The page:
As I mene of." "Noo?" quod he. 1895
And I answered, "Noo, parde!
For wel y wiste ever yit,
Sith that first y hadde wit,
That somme folk han desired fame
Diversly, and loos, and name. 1900
But certeynly, y nyste how
Ne where that Fame duelled, er now,
And eke of her descripcioun,
Ne also her condicioun,
Ne the ordre of her dom, 1905
Unto the tyme y hidder com."
"Whych than be, loo, these tydynges,
That thou now [thus] hider brynges,
That thou hast herd?" quod he to me;
"But now no fors, for wel y se 1910
What thou desirest for to here.
Com forth and stond no lenger here,
And y wil thee, withouten drede,
In such another place lede,
Ther thou shalt here many oon." 1915
Tho gan I forth with hym to goon
Out of the castel, soth to seye.
Tho saugh y stonde in a valeye,
Under the castel, faste by,
An hous, that Domus Dedaly, 1920
That Laboryntus cleped ys,
Nas mad so wonderlych, ywis,
Ne half so queyntelych ywrought.
And ever mo, as swyft as thought,
This queynte hous aboute wente, 1925
That never mo hyt stille stente.
And therout com so gret a noyse
That, had hyt stonden upon Oyse,
Men myghte hyt han herd esely
To Rome, y trowe sikerly. 1930
And the noyse which that I herde,
For al the world, ryght so hyt ferde,
As dooth the rowtynge of the ston
That from th'engyn ys leten gon.
And al thys hous of which y rede 1935
Was mad of twigges, falwe, rede,
And grene eke, and somme weren white,
Swiche as men to these cages thwite,
Or maken of these panyers,
Or elles hottes or dossers; 1940
That, for the swough and for the twygges,
This hous was also ful of gygges,
And also ful eke of chirkynges,
And of many other werkynges;
And eke this hous hath of entrees 1945
As fele as of leves ben in trees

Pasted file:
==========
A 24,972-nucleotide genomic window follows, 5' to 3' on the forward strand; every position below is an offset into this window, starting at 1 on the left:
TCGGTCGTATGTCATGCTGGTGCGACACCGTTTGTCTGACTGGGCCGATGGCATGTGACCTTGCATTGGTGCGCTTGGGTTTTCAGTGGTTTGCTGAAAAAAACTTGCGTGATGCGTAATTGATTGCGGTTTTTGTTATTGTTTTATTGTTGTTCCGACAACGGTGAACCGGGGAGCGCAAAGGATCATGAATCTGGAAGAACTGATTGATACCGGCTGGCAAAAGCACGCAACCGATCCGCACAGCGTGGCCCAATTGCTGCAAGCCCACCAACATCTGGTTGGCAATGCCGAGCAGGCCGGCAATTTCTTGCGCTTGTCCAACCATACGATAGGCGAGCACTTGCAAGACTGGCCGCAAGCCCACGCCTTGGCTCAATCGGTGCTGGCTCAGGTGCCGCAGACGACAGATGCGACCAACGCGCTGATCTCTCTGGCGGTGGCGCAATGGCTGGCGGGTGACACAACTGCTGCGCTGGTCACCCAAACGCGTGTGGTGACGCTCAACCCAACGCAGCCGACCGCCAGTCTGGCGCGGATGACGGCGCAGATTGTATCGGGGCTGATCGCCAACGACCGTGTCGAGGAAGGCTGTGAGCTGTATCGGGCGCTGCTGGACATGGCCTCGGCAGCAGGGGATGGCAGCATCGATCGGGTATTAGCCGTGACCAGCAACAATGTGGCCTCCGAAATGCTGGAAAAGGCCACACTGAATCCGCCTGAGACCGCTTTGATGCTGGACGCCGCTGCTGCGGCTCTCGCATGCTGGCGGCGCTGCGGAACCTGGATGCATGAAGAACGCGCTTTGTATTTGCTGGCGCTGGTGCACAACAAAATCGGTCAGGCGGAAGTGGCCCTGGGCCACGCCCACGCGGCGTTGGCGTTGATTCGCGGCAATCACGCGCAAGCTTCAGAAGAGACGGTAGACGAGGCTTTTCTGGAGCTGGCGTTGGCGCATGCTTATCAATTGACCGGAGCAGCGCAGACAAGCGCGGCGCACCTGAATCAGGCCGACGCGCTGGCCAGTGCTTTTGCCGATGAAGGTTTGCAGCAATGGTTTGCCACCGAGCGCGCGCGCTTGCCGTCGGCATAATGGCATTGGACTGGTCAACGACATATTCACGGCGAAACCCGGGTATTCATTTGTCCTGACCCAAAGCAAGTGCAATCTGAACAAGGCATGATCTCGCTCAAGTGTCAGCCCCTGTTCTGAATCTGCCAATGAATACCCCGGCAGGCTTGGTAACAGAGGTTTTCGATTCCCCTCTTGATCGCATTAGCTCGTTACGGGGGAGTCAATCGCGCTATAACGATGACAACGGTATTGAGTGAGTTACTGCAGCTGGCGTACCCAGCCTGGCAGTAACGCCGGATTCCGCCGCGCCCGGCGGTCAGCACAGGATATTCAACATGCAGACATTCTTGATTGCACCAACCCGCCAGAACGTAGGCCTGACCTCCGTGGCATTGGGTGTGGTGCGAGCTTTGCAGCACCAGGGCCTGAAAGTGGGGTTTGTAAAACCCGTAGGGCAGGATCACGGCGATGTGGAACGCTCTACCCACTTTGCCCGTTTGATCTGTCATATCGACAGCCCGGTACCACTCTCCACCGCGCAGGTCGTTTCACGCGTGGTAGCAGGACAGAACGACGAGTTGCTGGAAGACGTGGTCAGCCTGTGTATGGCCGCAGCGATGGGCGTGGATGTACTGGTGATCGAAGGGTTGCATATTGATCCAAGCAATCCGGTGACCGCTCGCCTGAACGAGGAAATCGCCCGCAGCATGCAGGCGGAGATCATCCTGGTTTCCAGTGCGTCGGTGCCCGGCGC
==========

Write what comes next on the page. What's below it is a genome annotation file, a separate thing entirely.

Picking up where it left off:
In somer, whan they grene been;
And on the roof men may yet seen
A thousand holes, and wel moo,
To leten wel the soun out goo. 1950
And be day, in every tyde,
Been al the dores opened wide,
And by nyght, echon, unshette;
Ne porter ther is noon to lette
No maner tydynges in to pace. 1955
Ne never rest is in that place
That hit nys fild ful of tydynges,
Other loude, or of whisprynges;
And over alle the houses angles
Ys ful of rounynges and of jangles 1960
Of werres, of pes, of mariages,
Of reste, of labour, of viages,
Of abood, of deeth, of lyf,
Of love, of hate, acord, of stryf,
Of loos, of lore, and of wynnynges, 1965
Of hele, of seknesse, of bildynges,
Of faire wyndes, and of tempestes,
Of qwalm of folk, and eke of bestes;
Of dyvers transmutacions
Of estats, and eke of regions; 1970
Of trust, of drede, of jelousye,
Of wit, of wynnynge, of folye;
Of plente, and of gret famyne,
Of chepe, of derthe, and of ruyne;
Of good or mys governement, 1975
Of fyr, and of dyvers accident.
And loo, thys hous, of which I write,
Syker be ye, hit nas not lyte,
For hyt was sixty myle of lengthe.
Al was the tymber of no strengthe, 1980
Yet hit is founded to endure
While that hit lyst to Aventure,
That is the moder of tydynges,
As the see of welles and of sprynges;
And hyt was shapen lyk a cage. 1985
"Certys," quod y, "in al myn age,
Ne saugh y such an hous as this."
And as y wondred me, ywys,
Upon this hous, tho war was y
How that myn egle, faste by, 1990
Was perched hye upon a stoon;
And I gan streghte to hym gon,
And seyde thus: "Y preye the
That thou a while abide me,
For Goddis love, and lete me seen 1995
What wondres in this place been;
For yit, paraunter, y may lere
Som good thereon, or sumwhat here
That leef me were, or that y wente."
"Petre! that is myn entente," 2000
Quod he to me; "therfore y duelle.
But certeyn, oon thyng I the telle,
That but I bringe the therinne,
Ne shalt thou never kunne gynne
To come into hyt, out of doute, 2005
So faste hit whirleth, lo, aboute.
But sith that Joves, of his grace,
As I have seyd, wol the solace
Fynally with these thinges,
Unkouthe syghtes and tydynges, 2010
To passe with thyn hevynesse,
Such routhe hath he of thy distresse,
That thou suffrest debonairly --
And wost thyselven outtirly
Disesperat of alle blys, 2015
Syth that Fortune hath mad amys
The [fruit] of al thyn hertys reste
Languisshe and eke in poynt to breste --
That he, thrugh hys myghty merite,
Wol do the an ese, al be hyt lyte, 2020
And yaf expres commaundement,
To which I am obedient,
To further the with al my myght,
And wisse and teche the aryght
Where thou maist most tidynges here, 2025
Shaltow here anoon many oon lere."